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Judge rules Subway can be sued over claims that its tuna sandwiches contain other fish species or animal products

Subway claims any findings of other ingredients are the results of simple cross-contamination in preparing customers' sandwiches.
A Tuna Sandwich from a Subway restaurant.
A tuna sandwich from a Subway restaurant.Jorg Carstensen / dpa/picture alliance via Getty Images file

The sandwich chain Subway can be sued over claims that it is misleading customers when it says its tuna products are "100% tuna," a federal judge in California said Monday.

The suit, originally brought in January 2021 by Oakland-area resident Nilima Amin, claims Subway's tuna products “partially or wholly lack tuna as an ingredient” and “contain other fish species, animal products, or miscellaneous products aside from tuna.”

The claims are based on testing performed at a UCLA marine biology laboratory. The biologist who performed the tests, Paul Barber, could not immediately be reached for comment.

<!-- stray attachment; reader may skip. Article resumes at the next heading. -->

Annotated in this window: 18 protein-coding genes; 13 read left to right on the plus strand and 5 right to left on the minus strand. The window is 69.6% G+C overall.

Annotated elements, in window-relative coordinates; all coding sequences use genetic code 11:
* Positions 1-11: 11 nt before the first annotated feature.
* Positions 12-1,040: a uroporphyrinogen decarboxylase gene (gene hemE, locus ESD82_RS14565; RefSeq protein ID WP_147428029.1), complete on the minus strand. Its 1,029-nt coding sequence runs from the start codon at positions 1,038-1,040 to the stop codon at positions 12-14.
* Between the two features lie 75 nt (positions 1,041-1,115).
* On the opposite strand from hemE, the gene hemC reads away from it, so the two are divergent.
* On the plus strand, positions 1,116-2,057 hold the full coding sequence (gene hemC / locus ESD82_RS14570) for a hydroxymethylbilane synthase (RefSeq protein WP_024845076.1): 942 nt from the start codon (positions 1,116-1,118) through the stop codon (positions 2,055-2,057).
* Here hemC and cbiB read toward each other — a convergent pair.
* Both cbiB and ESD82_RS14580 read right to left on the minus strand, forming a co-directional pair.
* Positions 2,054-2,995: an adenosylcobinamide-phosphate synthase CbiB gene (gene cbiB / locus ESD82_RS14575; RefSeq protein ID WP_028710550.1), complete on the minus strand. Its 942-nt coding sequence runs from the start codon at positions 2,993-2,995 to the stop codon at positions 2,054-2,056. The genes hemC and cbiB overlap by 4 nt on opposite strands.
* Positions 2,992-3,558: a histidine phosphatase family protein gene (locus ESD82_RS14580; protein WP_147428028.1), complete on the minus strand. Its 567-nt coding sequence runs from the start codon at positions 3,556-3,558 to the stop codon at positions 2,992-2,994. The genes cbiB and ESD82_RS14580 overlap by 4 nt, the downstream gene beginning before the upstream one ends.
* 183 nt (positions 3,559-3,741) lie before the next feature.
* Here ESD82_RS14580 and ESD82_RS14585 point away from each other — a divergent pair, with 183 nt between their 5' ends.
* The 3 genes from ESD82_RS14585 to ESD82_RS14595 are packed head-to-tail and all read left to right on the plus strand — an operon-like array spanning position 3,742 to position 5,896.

Subway has responded by saying any product that is not tuna in its tuna products would most likely be the result of cross-contact as one of its employees prepares a sandwich.

But even if that is the case, the “100% tuna” claim might still be inaccurate, U.S. District Judge Jon Tigar said.

“Although it is possible that Subway’s explanations are the correct ones, it is also possible that these allegations refer to ingredients that a reasonable consumer would not reasonably expect to find in a tuna product,” Tigar said.

Tigar expects Amin and her attorneys to file an amended complaint.

"Subway serves 100% tuna. We are disappointed the Court felt it couldn’t dismiss the plaintiffs’ reckless and improper lawsuit at this stage," Subway spokeperson Carsen Anderson said. "However, we are confident that Subway will prevail when the Court has an opportunity to consider all the evidence."